The mountains in the distance are encouraging and then  there it is; a bat and a ball and a glove and some kids in a merry-go-round formation or no formation at all; playing pickle? It can’t be. Looks more like a Gas house gang flip game.


Author: Steve Myers

I grew up in Milwaukee and have been a Milwaukee Brewers baseball fan for as long as I can remember.

22 thoughts on “grandma moses, postage stamps and letters to heaven

  1. I see that Jackie Robinson shortened his name to Robins? Or did the US government require it? Weren’t the Dodgers once called the Robbins or Robins? That musta been way before Jackie Robinson played on the Dodgers like in the 1920’s? Teams changed their name more often in the 1900’s and 10’s and 20’s. Musta been all that speak easy.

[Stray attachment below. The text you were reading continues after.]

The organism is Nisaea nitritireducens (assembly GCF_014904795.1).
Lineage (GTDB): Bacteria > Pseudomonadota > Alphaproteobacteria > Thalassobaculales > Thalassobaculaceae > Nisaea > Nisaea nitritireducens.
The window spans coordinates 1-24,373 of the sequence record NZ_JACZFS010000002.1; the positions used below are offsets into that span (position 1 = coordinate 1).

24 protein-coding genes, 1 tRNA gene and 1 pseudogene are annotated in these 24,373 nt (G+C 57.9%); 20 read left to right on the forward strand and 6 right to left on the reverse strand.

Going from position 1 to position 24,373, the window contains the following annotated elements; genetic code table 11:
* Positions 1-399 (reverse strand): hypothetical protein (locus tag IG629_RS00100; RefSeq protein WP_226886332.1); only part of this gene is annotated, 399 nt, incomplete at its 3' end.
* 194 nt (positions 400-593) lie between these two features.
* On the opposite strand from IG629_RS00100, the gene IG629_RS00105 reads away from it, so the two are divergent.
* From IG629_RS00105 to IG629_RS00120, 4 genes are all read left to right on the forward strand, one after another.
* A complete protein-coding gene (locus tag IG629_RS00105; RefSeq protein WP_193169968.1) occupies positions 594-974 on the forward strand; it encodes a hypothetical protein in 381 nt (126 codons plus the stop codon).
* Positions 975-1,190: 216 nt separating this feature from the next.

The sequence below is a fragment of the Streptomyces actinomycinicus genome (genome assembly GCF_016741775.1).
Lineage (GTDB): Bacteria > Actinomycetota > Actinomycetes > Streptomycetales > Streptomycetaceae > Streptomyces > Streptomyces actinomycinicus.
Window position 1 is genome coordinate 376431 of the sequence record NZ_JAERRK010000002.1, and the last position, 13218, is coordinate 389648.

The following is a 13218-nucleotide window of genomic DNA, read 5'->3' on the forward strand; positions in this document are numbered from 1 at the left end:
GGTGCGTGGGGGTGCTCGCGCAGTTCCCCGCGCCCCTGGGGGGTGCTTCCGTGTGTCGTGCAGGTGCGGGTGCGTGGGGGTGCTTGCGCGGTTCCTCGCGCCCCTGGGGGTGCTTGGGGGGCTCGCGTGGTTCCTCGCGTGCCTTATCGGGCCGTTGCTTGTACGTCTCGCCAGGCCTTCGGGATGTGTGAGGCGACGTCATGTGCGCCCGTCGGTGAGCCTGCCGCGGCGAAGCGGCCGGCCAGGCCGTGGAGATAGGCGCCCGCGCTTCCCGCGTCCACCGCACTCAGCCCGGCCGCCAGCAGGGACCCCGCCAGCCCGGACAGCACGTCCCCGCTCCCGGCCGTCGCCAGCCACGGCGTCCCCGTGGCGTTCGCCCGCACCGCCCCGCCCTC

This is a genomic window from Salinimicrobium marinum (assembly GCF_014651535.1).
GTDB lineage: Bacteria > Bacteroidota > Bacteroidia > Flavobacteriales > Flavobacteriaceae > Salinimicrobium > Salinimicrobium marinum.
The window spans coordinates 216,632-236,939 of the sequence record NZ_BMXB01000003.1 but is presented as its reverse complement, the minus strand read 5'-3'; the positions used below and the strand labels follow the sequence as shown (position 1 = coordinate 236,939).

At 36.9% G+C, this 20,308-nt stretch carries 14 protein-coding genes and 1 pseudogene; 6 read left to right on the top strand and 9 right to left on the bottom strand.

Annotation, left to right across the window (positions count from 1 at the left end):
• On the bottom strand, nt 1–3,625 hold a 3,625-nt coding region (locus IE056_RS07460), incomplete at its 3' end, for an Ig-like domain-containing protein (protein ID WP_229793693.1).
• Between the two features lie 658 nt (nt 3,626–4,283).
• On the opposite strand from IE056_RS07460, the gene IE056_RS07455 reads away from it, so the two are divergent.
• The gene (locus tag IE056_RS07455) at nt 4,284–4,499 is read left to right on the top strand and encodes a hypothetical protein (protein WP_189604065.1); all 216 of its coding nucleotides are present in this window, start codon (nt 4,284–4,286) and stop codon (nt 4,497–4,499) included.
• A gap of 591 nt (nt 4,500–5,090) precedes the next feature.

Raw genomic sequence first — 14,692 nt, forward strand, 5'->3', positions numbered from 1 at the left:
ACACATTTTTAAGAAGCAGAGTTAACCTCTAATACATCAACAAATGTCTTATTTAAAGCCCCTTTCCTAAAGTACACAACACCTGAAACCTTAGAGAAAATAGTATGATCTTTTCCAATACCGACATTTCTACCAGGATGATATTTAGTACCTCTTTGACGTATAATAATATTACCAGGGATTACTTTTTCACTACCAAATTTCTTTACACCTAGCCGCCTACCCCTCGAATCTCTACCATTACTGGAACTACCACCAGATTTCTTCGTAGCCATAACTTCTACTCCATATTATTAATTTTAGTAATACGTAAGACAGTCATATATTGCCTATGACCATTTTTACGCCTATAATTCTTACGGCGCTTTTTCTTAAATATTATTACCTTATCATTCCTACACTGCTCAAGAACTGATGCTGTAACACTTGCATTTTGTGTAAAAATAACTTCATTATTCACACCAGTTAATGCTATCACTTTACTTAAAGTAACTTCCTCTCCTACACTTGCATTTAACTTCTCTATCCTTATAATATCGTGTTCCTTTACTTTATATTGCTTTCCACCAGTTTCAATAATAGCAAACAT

• I just looked it up on that baseball reference team history and encyclopedia. Man oh gorilla how I love that website. I should add a link on the sidebar of this blog. Anyway, yeh, the Dodgers were the Robins from 1914-1931 and of course Jackie Robinson wasn’t allowed to play until 1947. Before Robins, they were called Superbas and before that Grooms and before that Bridegrooms. No joke. You can look it up. And before that, they were called Grays and their first ever name was the Atlantics in 1886 . It only lasted that one year and as it turned out it was the only name that lasted only one year.

      I didn’t know about most of those older names, but i know about the Dodgers name because of the street cars in Brooklyn and people having to dodge the cars. I think it’s time Los Angeles changed the name. I think Stars or Tycoons would be more appropriate.